And on friday we had a truly magnificent evening in North Carolina and I commemorate it thus as not only one of the highlights of the last year, but also (in an odd way, perhaps next to the Seattle "Songs of Misfortune" show a couple of years ago) one of the most ambitious shows I've been part of. I knew I was excited about it because I had two "forgetting my lines" dreams during the previous week. What was it? Well, I met Daniel Wallace at the Festival-America in Paris (coincidentally) last year, and we hatched a plan to do New York and Chapel Hill readings for our new novels, given the way they dovetail in theme. We decided on a Variety show, as a benefit, at The Barn in Fearrington, NC, attached to McIntyre's Book Shop and we billed the show as a cast of thousands, on the basis that I'm two people on my own, and that made three already. The idea was: a reading each, a few songs (perhaps some duets - Daniel is fingerpickin' good on the banjo), a little Ventriloquism, some magic if possible.
The evening, "A Feast of The Five Senses" - why not "A Feast FOR The Five Senses?" I don't know, and I came up with the title - turned out beyond out wildest dreams. We had more or less a day's rehearsal, cooked up a running order, got an MC from the local radio station WUNC (one of the beneficiaries) and a fabulous prestidigitator called Geoff Lloyd who performed close-up magic at people's tables. And we wung it.
Here's what they got, apart from food and up-close magic:
Intro by Frank Stasio, MC
Intro by DW and WS - duet of "Tom of the Bottom" on guitar and banjo
Reading: DW (from "Mr Sebastian and His Negro Assistant")
Music: JWH (Darwin, Congratulations (on your Hallucinations), The Bull)
Chat: Frank and WS talk about Ventriloquism
Reading: WS (The Birth of George from "by George")
Magic Trick - a grand illusion performed by DW, involving a disappearing red handkerchief and an astounded audience, to be explained by DW and WS at the end of Act Two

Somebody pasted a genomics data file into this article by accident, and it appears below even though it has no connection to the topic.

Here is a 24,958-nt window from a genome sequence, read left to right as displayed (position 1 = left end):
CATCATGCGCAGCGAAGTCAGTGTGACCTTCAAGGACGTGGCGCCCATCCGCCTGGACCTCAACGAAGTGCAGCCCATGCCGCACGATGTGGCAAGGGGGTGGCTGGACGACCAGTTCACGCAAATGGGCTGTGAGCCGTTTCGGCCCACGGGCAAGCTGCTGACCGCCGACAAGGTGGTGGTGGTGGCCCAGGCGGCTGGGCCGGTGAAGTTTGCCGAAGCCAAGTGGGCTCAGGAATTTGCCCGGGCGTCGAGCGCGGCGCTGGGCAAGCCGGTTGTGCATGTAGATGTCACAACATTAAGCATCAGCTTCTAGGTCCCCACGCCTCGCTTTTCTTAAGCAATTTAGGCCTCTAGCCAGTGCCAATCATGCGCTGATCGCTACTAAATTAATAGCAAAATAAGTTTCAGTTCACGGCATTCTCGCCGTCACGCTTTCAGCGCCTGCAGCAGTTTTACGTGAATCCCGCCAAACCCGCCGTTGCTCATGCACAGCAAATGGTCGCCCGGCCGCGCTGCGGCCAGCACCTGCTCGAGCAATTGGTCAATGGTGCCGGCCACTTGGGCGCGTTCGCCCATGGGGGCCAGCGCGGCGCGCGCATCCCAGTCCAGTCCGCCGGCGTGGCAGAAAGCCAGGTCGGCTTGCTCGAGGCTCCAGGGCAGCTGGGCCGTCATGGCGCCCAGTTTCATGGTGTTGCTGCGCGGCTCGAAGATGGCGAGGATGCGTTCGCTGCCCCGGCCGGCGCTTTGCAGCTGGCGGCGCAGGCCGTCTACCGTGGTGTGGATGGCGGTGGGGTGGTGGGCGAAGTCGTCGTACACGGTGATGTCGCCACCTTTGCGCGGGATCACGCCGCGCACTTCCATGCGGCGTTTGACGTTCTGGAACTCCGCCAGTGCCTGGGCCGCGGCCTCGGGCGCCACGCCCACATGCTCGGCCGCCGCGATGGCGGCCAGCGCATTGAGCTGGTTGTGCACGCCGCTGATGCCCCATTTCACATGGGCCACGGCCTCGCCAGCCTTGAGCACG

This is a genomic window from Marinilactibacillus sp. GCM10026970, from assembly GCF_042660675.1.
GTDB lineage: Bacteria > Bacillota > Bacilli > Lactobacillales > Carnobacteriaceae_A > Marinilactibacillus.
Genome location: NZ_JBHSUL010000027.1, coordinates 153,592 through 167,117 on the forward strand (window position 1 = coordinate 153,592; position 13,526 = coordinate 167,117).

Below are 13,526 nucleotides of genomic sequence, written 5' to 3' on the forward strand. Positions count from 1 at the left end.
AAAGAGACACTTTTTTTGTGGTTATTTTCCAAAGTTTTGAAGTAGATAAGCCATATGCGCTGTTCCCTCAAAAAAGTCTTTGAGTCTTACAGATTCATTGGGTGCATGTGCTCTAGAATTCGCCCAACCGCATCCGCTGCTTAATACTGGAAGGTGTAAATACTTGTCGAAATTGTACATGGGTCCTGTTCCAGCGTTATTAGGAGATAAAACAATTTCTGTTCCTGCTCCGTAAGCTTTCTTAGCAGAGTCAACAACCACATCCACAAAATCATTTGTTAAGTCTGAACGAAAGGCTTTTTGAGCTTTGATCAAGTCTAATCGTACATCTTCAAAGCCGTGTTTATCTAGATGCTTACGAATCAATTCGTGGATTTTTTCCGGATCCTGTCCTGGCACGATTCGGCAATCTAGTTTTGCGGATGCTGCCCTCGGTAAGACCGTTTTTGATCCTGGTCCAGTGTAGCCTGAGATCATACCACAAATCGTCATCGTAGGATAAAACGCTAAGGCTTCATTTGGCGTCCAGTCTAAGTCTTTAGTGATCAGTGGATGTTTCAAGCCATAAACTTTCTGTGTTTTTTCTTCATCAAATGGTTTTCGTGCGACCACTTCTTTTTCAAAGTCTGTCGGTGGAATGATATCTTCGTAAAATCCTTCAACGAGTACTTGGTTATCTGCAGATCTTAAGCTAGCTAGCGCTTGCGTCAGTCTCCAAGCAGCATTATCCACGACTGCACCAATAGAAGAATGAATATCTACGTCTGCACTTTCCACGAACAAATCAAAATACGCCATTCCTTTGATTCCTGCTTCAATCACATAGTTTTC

Intro by DW and WS, in which DW is mistaken for many other writers including David Foster Wallace, Wallace Stevens, Wallis Simpson etc
Reading: DW (from "Mr Sebastian and His Negro Assistant")
Ventriloquist Routine: DW and WS (a much extended version of the bit I've been doing at readings, with DW in the role of Ernie Wise)
Music: JWH (Hamlet)
Chat: Frank and DW talk about Sideshows, Magic and Carnies
Reading: WS (Androcles and The Lion from "by George")
Music: WS and DW (duets of Sussex Ghost Story, It Stays, Browning Road)
Magic Trick - in which DW and WS explain the trick to the music of "Chariots of Fire"
Encore: Ukulele Lady - DW on guitar and WS on the ukulele.
The Barn was a spacious, er, barn, with sparse sound equipment and no one to work it, soon filled with 300 people and waiters buzzing round pouring wine and serving canapes, which accounted for a few of the five sense right there. Daniel and I put pretty much everything we could into this performance - if I'd known how to tap-dance I would certainly have lived out the Gene Kelly fantasy (that I don't actually have) at some point. It was a magical night, and a great pleasure to see so many music fans there. (I know I haven't overentertained you in North Carolina recently, so I really appreciate your coming out to The Barn, even with that slightly expensive benefit ticket price, particularly because you didn't know quite what you were going to get. And let's face it: I didn't know what you were going to get until that morning. But you certainly got it.)
Yet, all this Grand Variety show really was, rather like the Literary Death Match, was a reading with a twist. And this one made about $10,000 - if you can believe that - for WUNC public radio and Chatham Young Writers. So everybody felt good about everything. And I got a chance to wear my black suit with the flouncy Vivienne Westwood shirt, which you have only previously seen if you were at my wedding.
Love and thanks also to Laura, Daniel and his lovely daughters, Nick, Geoff "Spirits of Diabolos" Lloyd with the magic fingers, and Jamie from The Barn.
We should definitely do this again and I think we shall.
Tomorrow is a big day of action and interview, featuring two business meals - one with booksellers, the other with journalists. So tonight finds me back in my hotel quite early, ordering room service, half-watching Nantes drawing nil-nil with Montpellier on my television - I will literally watch ANY football on tv - and wondering when my jetlag will allow me to sleep.
Paris is full of potential christmas presents.
Avoid the dogshit and you're absolutely fine.